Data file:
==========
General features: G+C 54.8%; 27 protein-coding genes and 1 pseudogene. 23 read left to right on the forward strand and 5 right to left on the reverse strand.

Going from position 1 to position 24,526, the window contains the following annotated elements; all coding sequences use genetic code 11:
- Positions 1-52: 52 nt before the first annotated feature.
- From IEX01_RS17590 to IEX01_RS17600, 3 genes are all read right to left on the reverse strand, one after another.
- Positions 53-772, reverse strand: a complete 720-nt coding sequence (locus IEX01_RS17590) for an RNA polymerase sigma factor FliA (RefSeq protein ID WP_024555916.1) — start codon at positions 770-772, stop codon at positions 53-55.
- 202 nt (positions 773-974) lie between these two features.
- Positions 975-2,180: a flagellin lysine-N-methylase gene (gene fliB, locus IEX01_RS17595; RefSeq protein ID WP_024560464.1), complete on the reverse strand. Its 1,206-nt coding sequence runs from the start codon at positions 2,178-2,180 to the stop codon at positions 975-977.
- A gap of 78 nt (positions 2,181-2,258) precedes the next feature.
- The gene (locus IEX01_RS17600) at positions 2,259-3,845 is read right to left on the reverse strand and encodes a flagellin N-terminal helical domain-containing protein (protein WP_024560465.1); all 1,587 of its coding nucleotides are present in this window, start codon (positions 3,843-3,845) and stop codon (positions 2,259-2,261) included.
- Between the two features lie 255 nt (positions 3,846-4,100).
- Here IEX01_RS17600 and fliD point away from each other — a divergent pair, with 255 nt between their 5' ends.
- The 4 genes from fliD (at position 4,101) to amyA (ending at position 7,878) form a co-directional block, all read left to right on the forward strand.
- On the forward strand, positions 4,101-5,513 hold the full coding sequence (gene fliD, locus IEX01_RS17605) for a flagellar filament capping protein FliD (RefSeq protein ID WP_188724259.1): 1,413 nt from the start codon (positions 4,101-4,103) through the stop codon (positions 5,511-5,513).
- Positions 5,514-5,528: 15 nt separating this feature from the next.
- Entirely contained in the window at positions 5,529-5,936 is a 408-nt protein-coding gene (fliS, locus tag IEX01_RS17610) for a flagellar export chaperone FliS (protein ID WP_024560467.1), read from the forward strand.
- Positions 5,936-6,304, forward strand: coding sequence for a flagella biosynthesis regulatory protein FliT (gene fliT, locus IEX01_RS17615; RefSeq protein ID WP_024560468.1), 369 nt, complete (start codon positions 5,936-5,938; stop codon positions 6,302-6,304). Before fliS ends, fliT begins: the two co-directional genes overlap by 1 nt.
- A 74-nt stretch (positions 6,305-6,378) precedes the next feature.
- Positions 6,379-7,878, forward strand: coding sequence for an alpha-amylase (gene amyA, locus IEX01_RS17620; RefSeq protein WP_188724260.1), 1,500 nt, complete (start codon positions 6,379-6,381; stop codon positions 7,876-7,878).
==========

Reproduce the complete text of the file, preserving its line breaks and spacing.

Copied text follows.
General features: G+C 54.8%; 27 protein-coding genes and 1 pseudogene. 23 read left to right on the forward strand and 5 right to left on the reverse strand.

Going from position 1 to position 24,526, the window contains the following annotated elements; all coding sequences use genetic code 11:
- Positions 1-52: 52 nt before the first annotated feature.
- From IEX01_RS17590 to IEX01_RS17600, 3 genes are all read right to left on the reverse strand, one after another.
- Positions 53-772, reverse strand: a complete 720-nt coding sequence (locus IEX01_RS17590) for an RNA polymerase sigma factor FliA (RefSeq protein ID WP_024555916.1) — start codon at positions 770-772, stop codon at positions 53-55.
- 202 nt (positions 773-974) lie between these two features.
- Positions 975-2,180: a flagellin lysine-N-methylase gene (gene fliB, locus IEX01_RS17595; RefSeq protein ID WP_024560464.1), complete on the reverse strand. Its 1,206-nt coding sequence runs from the start codon at positions 2,178-2,180 to the stop codon at positions 975-977.
- A gap of 78 nt (positions 2,181-2,258) precedes the next feature.
- The gene (locus IEX01_RS17600) at positions 2,259-3,845 is read right to left on the reverse strand and encodes a flagellin N-terminal helical domain-containing protein (protein WP_024560465.1); all 1,587 of its coding nucleotides are present in this window, start codon (positions 3,843-3,845) and stop codon (positions 2,259-2,261) included.
- Between the two features lie 255 nt (positions 3,846-4,100).
- Here IEX01_RS17600 and fliD point away from each other — a divergent pair, with 255 nt between their 5' ends.
- The 4 genes from fliD (at position 4,101) to amyA (ending at position 7,878) form a co-directional block, all read left to right on the forward strand.
- On the forward strand, positions 4,101-5,513 hold the full coding sequence (gene fliD, locus IEX01_RS17605) for a flagellar filament capping protein FliD (RefSeq protein ID WP_188724259.1): 1,413 nt from the start codon (positions 4,101-4,103) through the stop codon (positions 5,511-5,513).
- Positions 5,514-5,528: 15 nt separating this feature from the next.
- Entirely contained in the window at positions 5,529-5,936 is a 408-nt protein-coding gene (fliS, locus tag IEX01_RS17610) for a flagellar export chaperone FliS (protein ID WP_024560467.1), read from the forward strand.
- Positions 5,936-6,304, forward strand: coding sequence for a flagella biosynthesis regulatory protein FliT (gene fliT, locus IEX01_RS17615; RefSeq protein ID WP_024560468.1), 369 nt, complete (start codon positions 5,936-5,938; stop codon positions 6,302-6,304). Before fliS ends, fliT begins: the two co-directional genes overlap by 1 nt.
- A 74-nt stretch (positions 6,305-6,378) precedes the next feature.
- Positions 6,379-7,878, forward strand: coding sequence for an alpha-amylase (gene amyA, locus IEX01_RS17620; RefSeq protein WP_188724260.1), 1,500 nt, complete (start codon positions 6,379-6,381; stop codon positions 7,876-7,878).